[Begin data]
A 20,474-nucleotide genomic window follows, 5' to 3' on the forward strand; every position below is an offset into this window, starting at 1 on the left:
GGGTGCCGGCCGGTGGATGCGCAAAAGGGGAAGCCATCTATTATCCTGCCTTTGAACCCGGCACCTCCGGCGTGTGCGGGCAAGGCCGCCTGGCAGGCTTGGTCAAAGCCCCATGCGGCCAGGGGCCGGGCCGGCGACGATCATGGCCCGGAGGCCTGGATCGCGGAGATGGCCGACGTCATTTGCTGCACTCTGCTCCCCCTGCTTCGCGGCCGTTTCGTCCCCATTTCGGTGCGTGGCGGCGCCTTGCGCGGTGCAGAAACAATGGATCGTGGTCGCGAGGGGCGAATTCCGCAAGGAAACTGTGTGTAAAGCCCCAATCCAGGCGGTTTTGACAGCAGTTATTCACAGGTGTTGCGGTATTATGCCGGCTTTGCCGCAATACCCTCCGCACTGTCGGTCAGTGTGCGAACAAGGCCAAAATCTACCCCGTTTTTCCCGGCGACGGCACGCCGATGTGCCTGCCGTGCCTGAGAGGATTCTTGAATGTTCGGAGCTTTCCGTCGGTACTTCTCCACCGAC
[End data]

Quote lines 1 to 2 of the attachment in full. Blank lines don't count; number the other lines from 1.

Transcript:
A 20,474-nucleotide genomic window follows, 5' to 3' on the forward strand; every position below is an offset into this window, starting at 1 on the left:
GGGTGCCGGCCGGTGGATGCGCAAAAGGGGAAGCCATCTATTATCCTGCCTTTGAACCCGGCACCTCCGGCGTGTGCGGGCAAGGCCGCCTGGCAGGCTTGGTCAAAGCCCCATGCGGCCAGGGGCCGGGCCGGCGACGATCATGGCCCGGAGGCCTGGATCGCGGAGATGGCCGACGTCATTTGCTGCACTCTGCTCCCCCTGCTTCGCGGCCGTTTCGTCCCCATTTCGGTGCGTGGCGGCGCCTTGCGCGGTGCAGAAACAATGGATCGTGGTCGCGAGGGGCGAATTCCGCAAGGAAACTGTGTGTAAAGCCCCAATCCAGGCGGTTTTGACAGCAGTTATTCACAGGTGTTGCGGTATTATGCCGGCTTTGCCGCAATACCCTCCGCACTGTCGGTCAGTGTGCGAACAAGGCCAAAATCTACCCCGTTTTTCCCGGCGACGGCACGCCGATGTGCCTGCCGTGCCTGAGAGGATTCTTGAATGTTCGGAGCTTTCCGTCGGTACTTCTCCACCGAC